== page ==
Even though I’m a total Christmas junkie, I’m not entirely immune to the fact that the holiday season can mean a somewhat overwhelmingly busy schedule (some of it self-imposed)—especially if you love evenings that consist of nothing more than PJs, pizza, and a good movie, which I most definitely do. Still, at this time of year, I manage to embrace the hectic lifestyle and roll with it. Naturally, I have to tone down the sewing and quilting since I can’t exactly park myself in my studio for hours on end—but I did manage to make two nine-patches:
The first is in honor of my two Christmas tree shopping trips: one for me and Kyle, and one for the Eccles family. The second is in honor of this rather crazy past week which involved six Christmas celebrations in the span of seven days. Exhausting, yes, but incredibly fun.
Squeezing in some quality bread baking time is also a struggle, but I have found another delightful way to get my carb fix—savory bread pudding. Funny thing is, I’m not the biggest fan of sweet bread pudding, but this dish really does it for me. It’s a bit like stuffing, but makes for a more satisfying meal, especially if you throw in plenty of veggies and even some meat. I found this recipe at “A Veggie Venture” but tweaked it just a bit. First of all, I’m not a vegetarian so I threw in some sausage. Secondly, I like a very custardy pudding so I took my Mom’s advice and doubled the custard the second time, making for a much moister and tastier dish. Here’s my version, along with a few other adjustments.
Savory Squash Bread Pudding
- 2 tbps butter
- 2 yellow onions, chopped
- 12 cups spinach, washed
- 1 1/2 tsp salt
- 1 larte butternut squash, washed, peeled and chopped into 1/3″ pieces
- 1 lb. whole wheat bread (I used my favorite whole wheat sourdough), cut into 1/3″ cubes
- 1 cup shredded sharp cheddar cheese (or other cheese of your choice)
- 9 oz. sausage (I used three of Aidells chicken apple sausages)
- 6 eggs
- 2 1/2 cups whole milk
- 1 cup heavy cream
- 4 tbps mustard (I used Dijon)
- 4 tsps ground sage
- 2 tsps nutmeg
- 3 tsps sea salt
Preheat the heaven to 375 F (or as the clever Veggie Venture blog points out, you can prepare the pudding beforehand and bake later on).
Melt the butter in a large pan over medium-low heat and add the onions, cooking until they are soft. Remove half of the onions and set them aside. Add the spinach, a handful at a time, stirring so that it is coated with the butter and decreases in volume. Add the 1 1/2 tsps of sea salt, stir, and set aside.
To prepare the custard, whisk the eggs in a large bowl. Add the other custard ingredients and mix them together.
In a (very) large bowl, combine the squash, bread, sausage, and set aside cooked onions. Transfer half of this mixture to a greased baking dish, either 8″ x 11″ or 9″ x 13″. Sprinkle half of the cheese over this layer, than distribute the cooked spinach evenly on top. Add the remaining squash/bread mixture, and sprinkle the remaining cheese. Pour the custard across the pudding, covering it evenly and being sure to moisten all the top bits of bread.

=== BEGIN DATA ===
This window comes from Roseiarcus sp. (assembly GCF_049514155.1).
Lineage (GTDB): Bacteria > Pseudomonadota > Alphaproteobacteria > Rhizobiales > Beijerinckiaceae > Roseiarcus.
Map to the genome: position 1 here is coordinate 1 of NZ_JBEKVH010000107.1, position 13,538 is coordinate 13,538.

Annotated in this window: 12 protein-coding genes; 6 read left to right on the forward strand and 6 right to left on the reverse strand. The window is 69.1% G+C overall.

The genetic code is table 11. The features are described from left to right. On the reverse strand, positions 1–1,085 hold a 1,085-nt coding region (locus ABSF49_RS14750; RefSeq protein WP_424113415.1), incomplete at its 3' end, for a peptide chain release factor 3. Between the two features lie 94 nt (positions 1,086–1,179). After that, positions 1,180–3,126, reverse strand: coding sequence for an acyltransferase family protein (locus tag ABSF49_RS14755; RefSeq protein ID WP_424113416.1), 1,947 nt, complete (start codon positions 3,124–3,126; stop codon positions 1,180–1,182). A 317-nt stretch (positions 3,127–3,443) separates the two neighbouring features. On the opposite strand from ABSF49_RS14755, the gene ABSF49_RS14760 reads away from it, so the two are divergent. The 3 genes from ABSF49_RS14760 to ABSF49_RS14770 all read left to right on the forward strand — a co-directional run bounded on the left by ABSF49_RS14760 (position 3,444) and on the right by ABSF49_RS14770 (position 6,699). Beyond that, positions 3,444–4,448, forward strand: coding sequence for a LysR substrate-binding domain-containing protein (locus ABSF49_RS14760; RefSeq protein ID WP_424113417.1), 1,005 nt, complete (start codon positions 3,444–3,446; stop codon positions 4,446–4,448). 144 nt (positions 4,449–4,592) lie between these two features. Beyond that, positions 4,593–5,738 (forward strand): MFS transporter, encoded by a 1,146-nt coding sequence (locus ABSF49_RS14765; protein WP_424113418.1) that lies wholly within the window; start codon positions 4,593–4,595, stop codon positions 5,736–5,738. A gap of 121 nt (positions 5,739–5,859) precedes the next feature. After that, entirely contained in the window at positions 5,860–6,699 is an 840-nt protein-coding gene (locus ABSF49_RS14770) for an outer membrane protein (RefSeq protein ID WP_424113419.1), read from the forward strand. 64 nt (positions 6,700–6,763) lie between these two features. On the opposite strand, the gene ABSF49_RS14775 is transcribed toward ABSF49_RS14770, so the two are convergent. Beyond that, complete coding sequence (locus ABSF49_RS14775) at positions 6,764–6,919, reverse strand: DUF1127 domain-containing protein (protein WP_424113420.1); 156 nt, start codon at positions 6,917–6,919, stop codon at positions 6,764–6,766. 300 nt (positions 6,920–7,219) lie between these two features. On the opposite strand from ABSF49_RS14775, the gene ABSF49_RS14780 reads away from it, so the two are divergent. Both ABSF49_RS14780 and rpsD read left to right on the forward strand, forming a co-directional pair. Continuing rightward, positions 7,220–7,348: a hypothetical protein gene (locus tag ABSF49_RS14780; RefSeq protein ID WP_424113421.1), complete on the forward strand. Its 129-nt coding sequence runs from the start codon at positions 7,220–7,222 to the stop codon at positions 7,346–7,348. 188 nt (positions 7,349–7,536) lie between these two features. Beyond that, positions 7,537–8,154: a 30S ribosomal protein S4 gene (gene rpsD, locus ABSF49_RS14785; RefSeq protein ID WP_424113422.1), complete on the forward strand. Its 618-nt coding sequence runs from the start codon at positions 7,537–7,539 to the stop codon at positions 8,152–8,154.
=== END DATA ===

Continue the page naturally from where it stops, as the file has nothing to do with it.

Bake for about 45 minutes. Pierce a piece of squash with a fork; it should be fairly soft. If not, continue baking, covering with foil so that the bread doesn’t burn. Let the pudding rest for about ten minutes before serving.
Somehow, amidst all the frantic to-and-fro, I have managed to complete another sweater (I literally knit in every spare—or sometimes occupied—moment: carrides, lines at the grocery store, before and after meals; you’d be amazed by how this time adds up). I am calling it the Bubblegum Sweater because of this pastel pink color—but I really hope no one Googles this term hoping to see something a whole lot cooler than what I’ve created:
On second thought, it also looks like a sweater that one of Dr. Seuss’s Whos would wear. Yes, it’s probably familiar. Yes, I used the same sweater pattern twice in a row—and yes, I’m considering making a third one with the stash of bright yellow yarn that I procured from the tragic Woolcott-going-out-of-business sale. I’m just a fool for the shaping around the arms, the cowl neck… everything. But I had a little fun at the end, knitting an extra couple of inches at the neck while creating a buttonhole-like space so that I could insert an icord drawstring and pompoms. Every time I make pompoms, I’m reminded that these seemingly simple embellishments are actually quite finicky, but I think they turned out alright in the end.
It’s a wonderfully cheerful sweater for this cold time of year, but it will transition into the Spring months quite nicely—and if you are a fellow New Englander, you know that having to fend off the cold in a cowl neck sweater during the third week of May is a very likely possibility.
Maybe it’s just me, but making the time for a bit of sewing, cooking, and knitting, no matter how hectic my schedule becomes, keeps me grounded and sane. I resent having too much going on when it takes away from those calmer moments of me-time—but a few rows of stockinette here and there remind me that there’s always time to pause, breath, and enjoy.